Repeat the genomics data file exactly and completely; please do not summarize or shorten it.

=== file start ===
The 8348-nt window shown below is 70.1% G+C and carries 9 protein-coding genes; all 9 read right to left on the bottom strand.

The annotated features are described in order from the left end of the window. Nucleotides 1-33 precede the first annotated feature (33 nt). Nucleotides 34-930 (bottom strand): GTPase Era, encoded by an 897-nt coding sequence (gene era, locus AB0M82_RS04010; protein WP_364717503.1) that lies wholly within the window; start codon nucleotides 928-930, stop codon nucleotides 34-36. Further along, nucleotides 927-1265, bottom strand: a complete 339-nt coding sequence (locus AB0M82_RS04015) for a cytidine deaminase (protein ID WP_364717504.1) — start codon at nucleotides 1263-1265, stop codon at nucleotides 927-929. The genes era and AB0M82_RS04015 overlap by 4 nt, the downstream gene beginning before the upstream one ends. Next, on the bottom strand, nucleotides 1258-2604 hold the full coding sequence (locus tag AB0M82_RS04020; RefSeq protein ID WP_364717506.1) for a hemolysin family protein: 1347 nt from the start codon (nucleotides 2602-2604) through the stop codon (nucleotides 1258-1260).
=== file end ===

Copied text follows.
The 8348-nt window shown below is 70.1% G+C and carries 9 protein-coding genes; all 9 read right to left on the bottom strand.

The annotated features are described in order from the left end of the window. Nucleotides 1-33 precede the first annotated feature (33 nt). Nucleotides 34-930 (bottom strand): GTPase Era, encoded by an 897-nt coding sequence (gene era, locus AB0M82_RS04010; protein WP_364717503.1) that lies wholly within the window; start codon nucleotides 928-930, stop codon nucleotides 34-36. Further along, nucleotides 927-1265, bottom strand: a complete 339-nt coding sequence (locus AB0M82_RS04015) for a cytidine deaminase (protein ID WP_364717504.1) — start codon at nucleotides 1263-1265, stop codon at nucleotides 927-929. The genes era and AB0M82_RS04015 overlap by 4 nt, the downstream gene beginning before the upstream one ends. Next, on the bottom strand, nucleotides 1258-2604 hold the full coding sequence (locus tag AB0M82_RS04020; RefSeq protein ID WP_364717506.1) for a hemolysin family protein: 1347 nt from the start codon (nucleotides 2602-2604) through the stop codon (nucleotides 1258-1260).